By Darci Miller | April 01, 2017, 1:45 p.m. (ET)
Maia and Alex Shibutani perform their free dance at the ISU Four Continents Figure Skating Championships at Gangneung Ice Arena on Feb. 17, 2017 in Gangneung, South Korea.

 

A discipline not known for its falls or glaring mistakes, the free dance at the 2017 Figure Skating World Championships became survival of the fittest.

Of the five teams in the final group, there was one clean performance, skated by reigning world champions Gabriella Papadakis and Guillaume Cizeron of France. Their free dance scored a world-record 119.15, giving them a total of 196.04. Canadians Tessa Virtue and Scott Moir recovered from Moir's fall at the end of their step sequence, earning 116.16 for their free dance and 198.62 overall and giving them their third world title in their first season back since 2014. Papadakis and Cizeron took the silver, while Maia and Alex Shibutani earned bronze with a total score of 185.81. 

Madison Chock and Evan Bates finished seventh with a total of 182.04, while Madison Hubbell and Zachary Donohue placed ninth with 177.70.

The Shibutanis earned 110.30 for their skate, receiving a one-point deduction. It was their lowest free dance score of the season despite their trademark unison and artistry. Slotting into first place with three teams left to skate, including Hubbell and Donohue, it was enough to at least guarantee that one U.S. team would stand on the podium.

“We’re so proud with how we skated at this World Championships," Maia said. "Our programs have grown so much over the course of the season. The audience for both of the performances was fantastic and as athlete and people who are trying to put our creative souls into these programs, that means so much.”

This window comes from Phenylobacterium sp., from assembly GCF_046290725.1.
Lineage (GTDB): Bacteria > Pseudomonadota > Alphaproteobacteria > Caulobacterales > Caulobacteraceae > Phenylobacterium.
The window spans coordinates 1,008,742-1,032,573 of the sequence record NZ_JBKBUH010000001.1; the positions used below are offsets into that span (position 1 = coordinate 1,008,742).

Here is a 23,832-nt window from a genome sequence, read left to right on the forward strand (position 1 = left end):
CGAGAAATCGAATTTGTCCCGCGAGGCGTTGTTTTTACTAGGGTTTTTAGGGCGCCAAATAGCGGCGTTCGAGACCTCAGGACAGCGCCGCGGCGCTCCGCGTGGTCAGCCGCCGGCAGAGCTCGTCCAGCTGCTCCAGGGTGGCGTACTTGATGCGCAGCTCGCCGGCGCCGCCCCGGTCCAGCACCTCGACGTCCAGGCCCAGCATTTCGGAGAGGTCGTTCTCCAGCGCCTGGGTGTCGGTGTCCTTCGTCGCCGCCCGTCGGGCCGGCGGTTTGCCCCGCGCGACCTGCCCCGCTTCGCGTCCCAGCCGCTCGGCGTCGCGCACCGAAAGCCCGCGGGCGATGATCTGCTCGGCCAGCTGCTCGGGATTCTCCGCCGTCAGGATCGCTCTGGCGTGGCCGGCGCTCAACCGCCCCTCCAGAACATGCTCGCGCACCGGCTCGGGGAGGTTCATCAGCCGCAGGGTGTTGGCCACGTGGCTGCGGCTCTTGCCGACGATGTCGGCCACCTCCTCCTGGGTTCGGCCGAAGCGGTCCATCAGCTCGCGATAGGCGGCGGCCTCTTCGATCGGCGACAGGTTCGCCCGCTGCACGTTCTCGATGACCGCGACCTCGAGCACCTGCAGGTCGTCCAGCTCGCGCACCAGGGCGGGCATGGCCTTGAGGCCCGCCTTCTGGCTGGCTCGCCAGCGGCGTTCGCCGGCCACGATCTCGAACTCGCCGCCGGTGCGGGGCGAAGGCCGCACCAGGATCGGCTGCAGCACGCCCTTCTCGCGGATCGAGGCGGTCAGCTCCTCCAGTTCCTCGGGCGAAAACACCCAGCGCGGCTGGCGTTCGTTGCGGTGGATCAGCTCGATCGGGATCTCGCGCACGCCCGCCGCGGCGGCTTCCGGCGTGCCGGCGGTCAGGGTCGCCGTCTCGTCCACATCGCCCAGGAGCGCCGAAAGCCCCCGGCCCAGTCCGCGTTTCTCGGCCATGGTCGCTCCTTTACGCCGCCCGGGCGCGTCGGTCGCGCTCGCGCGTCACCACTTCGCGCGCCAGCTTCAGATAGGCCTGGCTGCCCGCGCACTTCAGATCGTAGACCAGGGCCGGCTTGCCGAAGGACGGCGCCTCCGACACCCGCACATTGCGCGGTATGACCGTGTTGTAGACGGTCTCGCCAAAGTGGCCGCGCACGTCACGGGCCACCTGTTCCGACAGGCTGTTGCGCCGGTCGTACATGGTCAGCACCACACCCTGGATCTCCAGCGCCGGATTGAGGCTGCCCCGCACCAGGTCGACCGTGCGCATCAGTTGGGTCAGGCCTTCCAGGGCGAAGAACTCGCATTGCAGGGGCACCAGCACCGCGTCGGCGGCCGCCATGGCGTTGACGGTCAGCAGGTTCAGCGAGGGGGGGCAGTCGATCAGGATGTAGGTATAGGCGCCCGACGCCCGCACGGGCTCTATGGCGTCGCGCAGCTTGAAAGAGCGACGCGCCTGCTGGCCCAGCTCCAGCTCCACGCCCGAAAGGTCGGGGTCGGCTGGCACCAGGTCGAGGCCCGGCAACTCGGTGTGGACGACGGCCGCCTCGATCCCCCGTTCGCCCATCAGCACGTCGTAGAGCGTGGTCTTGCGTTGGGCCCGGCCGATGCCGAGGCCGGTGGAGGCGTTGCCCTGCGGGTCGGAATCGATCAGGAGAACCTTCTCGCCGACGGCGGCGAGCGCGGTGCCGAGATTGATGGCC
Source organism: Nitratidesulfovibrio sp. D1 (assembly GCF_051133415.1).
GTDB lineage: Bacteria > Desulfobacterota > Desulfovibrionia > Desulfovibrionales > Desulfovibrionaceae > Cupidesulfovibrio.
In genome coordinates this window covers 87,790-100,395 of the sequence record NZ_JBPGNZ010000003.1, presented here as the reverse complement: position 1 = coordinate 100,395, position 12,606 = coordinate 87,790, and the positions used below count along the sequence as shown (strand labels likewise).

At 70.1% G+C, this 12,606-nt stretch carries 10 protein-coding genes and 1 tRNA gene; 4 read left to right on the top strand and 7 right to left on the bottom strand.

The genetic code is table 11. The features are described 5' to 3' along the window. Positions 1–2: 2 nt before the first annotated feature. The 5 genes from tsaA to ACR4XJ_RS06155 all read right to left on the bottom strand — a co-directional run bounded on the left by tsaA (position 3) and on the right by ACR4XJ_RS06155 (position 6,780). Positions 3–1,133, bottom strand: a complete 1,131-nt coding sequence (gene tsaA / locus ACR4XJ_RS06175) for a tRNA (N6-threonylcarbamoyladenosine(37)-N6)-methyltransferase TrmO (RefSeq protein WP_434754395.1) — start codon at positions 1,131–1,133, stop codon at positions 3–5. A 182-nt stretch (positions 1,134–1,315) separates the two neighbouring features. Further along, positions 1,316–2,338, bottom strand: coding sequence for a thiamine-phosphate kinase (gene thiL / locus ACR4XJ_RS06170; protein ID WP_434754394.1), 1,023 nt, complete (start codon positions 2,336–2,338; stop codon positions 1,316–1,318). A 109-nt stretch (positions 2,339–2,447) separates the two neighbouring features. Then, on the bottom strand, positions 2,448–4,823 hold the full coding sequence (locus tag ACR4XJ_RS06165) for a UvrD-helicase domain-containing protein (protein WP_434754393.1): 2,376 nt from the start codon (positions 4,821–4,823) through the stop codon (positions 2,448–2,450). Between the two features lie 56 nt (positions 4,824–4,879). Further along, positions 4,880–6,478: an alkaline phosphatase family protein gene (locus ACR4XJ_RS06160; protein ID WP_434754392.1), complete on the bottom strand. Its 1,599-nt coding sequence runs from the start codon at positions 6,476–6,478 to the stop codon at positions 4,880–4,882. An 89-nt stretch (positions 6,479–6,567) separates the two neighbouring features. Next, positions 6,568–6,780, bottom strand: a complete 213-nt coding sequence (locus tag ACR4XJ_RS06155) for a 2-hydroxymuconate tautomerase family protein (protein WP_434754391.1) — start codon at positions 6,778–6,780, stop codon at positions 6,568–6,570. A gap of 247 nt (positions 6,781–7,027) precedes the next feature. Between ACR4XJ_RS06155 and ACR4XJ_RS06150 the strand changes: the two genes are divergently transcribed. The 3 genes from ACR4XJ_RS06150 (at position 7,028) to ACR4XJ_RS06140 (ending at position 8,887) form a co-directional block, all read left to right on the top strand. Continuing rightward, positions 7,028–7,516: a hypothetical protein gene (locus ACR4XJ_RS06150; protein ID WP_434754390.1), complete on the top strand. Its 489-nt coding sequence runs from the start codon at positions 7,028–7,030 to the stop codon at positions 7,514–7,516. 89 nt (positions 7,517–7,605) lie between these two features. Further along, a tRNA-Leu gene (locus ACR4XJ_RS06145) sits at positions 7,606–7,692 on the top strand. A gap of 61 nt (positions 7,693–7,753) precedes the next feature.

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Chock and Bates were the first team on the ice for the final group and were the first to fall victim to the mistakes that plagued the group. Going for their third consecutive world championship medal, Bates fell out of unison on the twizzle sequence, dropping that element to a Level 1, their program earning 105.79.

"Getting a Level 1 twizzle obviously cost the team a lot of points and in a competition like this, a lot of points means a lot of placements," Bates said. "So, it was a big mistake but it can also be a big learning experience. I think this whole season on a grand scale can be a big learning experience for us. We will continue to work and improve.”

Hubbell and Donohue skated last, the door open for them to earn their first world championship medal. But Donohue fell during the twizzle sequence, invalidating the element, earning a one-point deduction and costing them eight points from their base value. Sitting in third place after the short dance, their free dance earned 101.17 and dropped them out of medal contention.

“I think we just focused on staying in the moment and that’s what the training is for—the good moments and the bad moments," Hubbell said. "I’m really proud of Zach on how well he was able to get up and keep going because I know it’s startling physically and mentally to fall like that. I think we’re proud with how far we have come this season and to even be told ‘Just do your job and you’re going to be third,’ is such a huge honor. We’re going to go into training for next season and the Olympic Games."

The Shibutanis earned their second consecutive world championship medal and the third of their career; they won silver in 2015 and bronze in 2011. It caps a season that saw them repeat as national champions, win their first career medal -- a bronze -- at the Grand Prix Final, and sweep their two grand prix assignments. The only medal won by U.S. skaters at these world championships, the Shibutanis' bronze marks the 11th time in the last 13 years that U.S. ice dancers have won at least one world championship medal.

The placements of the U.S. teams were also enough to qualify three U.S. ice dance quota spots at the PyeongChang 2018 Olympic Winter Games, a feat that was never truly in question. The top two finishes had to equal a maximum of 13; third and seventh place add up to 10. U.S. ice dancers have had three Olympic quota spots at every Games dating back to 2006.

In total, U.S. skaters qualified three Olympic quota spots in three disciplines -- ice dance, ladies and men's -- and one in pairs. The athletes that will fill these spots will be chosen following the 2018 U.S. Figure Skating Championships.